Advocate's Videos Tell the Story of Miami Beach's Homeless

Two months ago, Valerie Navarrete — a Miami Beach real-estate agent and chairperson of the city's homeless committee — launched a passion project using nothing more than an iPad and her Facebook account.

With her 15-year-old son serving as her cameraman, she struck up conversations with the city's homeless, asking how they had ended up on the streets and how social services had failed them. Her goal was to create short videos that told the story behind the faces she saw around her city.

Navarrete, who has lived in Miami Beach for 24 years, says time and time again she would hear city officials and other residents remark that many homeless people liked living on the streets. She wanted to see for herself if that was true.

Her conclusion isn't surprising: Through the process of filming her videos, Navarrete found only one person who said he was cool with being homeless. Everyone else unequivocally agreed they'd rather be in a shelter, hotel, or apartment. One man, a college graduate and former white-collar worker who lost everything due to an identity-theft conviction, joked that he considered himself "residentially challenged."

"I don't want to be out here. I hate being homeless," J.T. said. "I feel like this is just another jail."

Confronting that misconception is key in making changes to fix the problem, Navarrete believes.

"People would look at them and say, 'Those bums don't want to work; they just want to drink and have a party all day.' That's not true. They need help," she says.

The people Navarrete encounters on the streets are former schoolteachers, military veterans, waiters, and construction workers. Through a series of unfortunate events, ranging from illness to job loss to eviction, they have found themselves living across from the nightclubs and art deco hotels on Ocean Drive or the glitzy chain stores on Lincoln Road. Some say they could save up for an apartment if they could only get into a shelter or a hotel for one or two weeks.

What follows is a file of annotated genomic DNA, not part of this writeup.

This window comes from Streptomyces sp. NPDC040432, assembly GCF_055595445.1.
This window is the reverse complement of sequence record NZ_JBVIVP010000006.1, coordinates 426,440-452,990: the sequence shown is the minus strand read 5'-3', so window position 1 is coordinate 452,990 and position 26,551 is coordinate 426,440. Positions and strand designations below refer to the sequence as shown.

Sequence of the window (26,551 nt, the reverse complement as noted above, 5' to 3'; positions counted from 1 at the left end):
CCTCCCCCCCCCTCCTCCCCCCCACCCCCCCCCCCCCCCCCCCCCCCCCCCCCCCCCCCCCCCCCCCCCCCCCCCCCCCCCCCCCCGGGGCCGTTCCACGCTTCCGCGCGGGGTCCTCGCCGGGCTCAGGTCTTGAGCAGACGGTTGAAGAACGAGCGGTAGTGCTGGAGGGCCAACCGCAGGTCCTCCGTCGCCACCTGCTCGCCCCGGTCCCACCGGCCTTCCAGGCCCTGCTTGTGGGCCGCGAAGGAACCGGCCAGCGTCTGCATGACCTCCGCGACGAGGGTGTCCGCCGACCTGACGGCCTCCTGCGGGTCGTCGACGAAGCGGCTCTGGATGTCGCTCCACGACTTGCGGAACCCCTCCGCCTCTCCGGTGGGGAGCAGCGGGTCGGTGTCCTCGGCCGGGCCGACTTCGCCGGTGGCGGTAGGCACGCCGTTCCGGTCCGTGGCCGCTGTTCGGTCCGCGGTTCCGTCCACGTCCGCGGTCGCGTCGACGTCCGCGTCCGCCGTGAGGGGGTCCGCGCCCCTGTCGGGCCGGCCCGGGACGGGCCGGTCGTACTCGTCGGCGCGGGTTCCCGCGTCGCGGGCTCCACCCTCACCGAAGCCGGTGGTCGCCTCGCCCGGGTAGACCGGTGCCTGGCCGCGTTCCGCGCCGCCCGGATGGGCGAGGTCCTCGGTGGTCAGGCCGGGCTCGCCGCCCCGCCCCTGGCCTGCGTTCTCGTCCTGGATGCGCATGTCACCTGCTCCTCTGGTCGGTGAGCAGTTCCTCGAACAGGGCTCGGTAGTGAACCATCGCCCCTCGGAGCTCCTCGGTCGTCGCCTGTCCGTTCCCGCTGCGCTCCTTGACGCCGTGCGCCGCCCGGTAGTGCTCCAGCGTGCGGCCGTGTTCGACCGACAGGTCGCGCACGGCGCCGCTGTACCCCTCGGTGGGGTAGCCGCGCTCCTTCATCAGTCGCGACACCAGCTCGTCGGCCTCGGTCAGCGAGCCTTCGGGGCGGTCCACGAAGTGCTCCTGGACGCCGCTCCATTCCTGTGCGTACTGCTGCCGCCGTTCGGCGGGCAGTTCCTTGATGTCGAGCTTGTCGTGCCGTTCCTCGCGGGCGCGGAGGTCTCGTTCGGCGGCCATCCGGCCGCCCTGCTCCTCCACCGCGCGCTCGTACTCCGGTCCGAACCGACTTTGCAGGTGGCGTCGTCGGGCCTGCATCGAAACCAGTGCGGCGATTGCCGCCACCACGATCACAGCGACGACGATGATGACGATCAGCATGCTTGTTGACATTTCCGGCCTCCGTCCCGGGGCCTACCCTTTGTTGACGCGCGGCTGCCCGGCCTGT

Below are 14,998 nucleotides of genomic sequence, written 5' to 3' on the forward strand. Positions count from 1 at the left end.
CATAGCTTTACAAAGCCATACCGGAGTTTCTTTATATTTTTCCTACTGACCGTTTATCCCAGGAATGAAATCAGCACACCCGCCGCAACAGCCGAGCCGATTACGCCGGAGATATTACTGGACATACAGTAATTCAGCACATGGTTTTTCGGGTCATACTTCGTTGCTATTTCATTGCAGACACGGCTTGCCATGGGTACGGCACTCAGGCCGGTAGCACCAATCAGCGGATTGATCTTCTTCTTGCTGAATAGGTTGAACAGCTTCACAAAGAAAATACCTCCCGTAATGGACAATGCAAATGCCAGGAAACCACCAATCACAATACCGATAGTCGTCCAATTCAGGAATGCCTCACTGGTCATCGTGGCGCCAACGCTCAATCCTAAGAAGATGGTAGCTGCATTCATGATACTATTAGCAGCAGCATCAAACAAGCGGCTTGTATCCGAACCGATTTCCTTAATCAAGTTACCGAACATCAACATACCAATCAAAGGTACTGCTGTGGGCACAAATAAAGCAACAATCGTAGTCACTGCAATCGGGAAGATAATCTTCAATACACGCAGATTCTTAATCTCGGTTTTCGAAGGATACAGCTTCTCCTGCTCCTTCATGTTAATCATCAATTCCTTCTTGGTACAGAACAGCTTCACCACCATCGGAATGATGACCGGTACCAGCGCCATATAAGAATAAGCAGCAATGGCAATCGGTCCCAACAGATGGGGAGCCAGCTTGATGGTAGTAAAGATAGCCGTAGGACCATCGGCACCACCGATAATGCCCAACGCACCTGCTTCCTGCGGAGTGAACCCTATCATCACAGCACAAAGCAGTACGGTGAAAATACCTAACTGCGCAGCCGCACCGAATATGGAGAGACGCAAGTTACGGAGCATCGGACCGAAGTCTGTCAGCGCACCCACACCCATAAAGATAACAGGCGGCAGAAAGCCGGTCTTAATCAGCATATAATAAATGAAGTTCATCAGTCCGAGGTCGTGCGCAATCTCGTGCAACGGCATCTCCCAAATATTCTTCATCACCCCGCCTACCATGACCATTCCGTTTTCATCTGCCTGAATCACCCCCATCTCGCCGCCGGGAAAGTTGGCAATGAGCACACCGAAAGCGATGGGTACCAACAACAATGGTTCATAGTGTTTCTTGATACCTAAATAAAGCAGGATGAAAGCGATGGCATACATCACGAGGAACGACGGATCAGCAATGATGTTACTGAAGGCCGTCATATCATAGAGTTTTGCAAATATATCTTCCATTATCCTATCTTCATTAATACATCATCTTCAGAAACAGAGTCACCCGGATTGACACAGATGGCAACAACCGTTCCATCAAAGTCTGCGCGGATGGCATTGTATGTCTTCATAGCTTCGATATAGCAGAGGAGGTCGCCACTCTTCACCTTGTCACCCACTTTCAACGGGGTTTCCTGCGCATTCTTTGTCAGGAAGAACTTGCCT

The experience has made Navarrete realize how fragile most people's economic situation is at any given moment. (After all, the average person in Miami can afford to save only $18 a month, and three-quarters of the city's black and Latino population couldn't cover their basic life expenses for three months in an emergency.)

"You have people living paycheck-to-paycheck, and just a little gap could put them in the poorhouse, on the streets, if they get sick, miss a few days of work, and lose their jobs," Navarrete says.

As head of Miami Beach's committee on the homeless, Navarrete also asks people if they have reached out to shelters and organizations meant to help the homeless. But she says many of the homeless people she speaks to have been turned away, mistreated, or told they don't qualify for programs. A man named David told her he had gone to the city's homeless outreach center at 555 17th St. (commonly called "555") four times for help before he was banned for "abusing the system."

"They expect you to go there one time and be miraculously healed," David said. "Just like anything, it takes time to rearrange your life... It's a process."

Other interviewees told Navarrete they don't feel safe in a shelter, where they can be mugged. Many described the environment as prison-like, saying if you weren't part of an organized group, you became a target. Gina, a disabled woman who sleeps outside the Dunkin' Donuts across from Bodega, said she didn't feel comfortable being cooped up with drug addicts and alcoholics.

"I won't stay in any shelters," she said adamantly. "They're more dangerous than the streets."

Just in the past week, Navarrete established her own nonprofit in order to address what she calls a gap between the services being offered and the reality of Miami Beach's homeless population. Her organization, Favela Miami, was named after a hearty Brazilian plant by the same name that can survive harsh weather and adapts to its conditions.

Navarrete says she will fight for more affordable housing, for portable showers and toilets, and for housing options for people who have trouble getting sober enough to be accepted at a shelter.

"The thing is, there are several shelters out there, several programs, nonetheless there is still a lot of homeless," she says. "The system is upside down."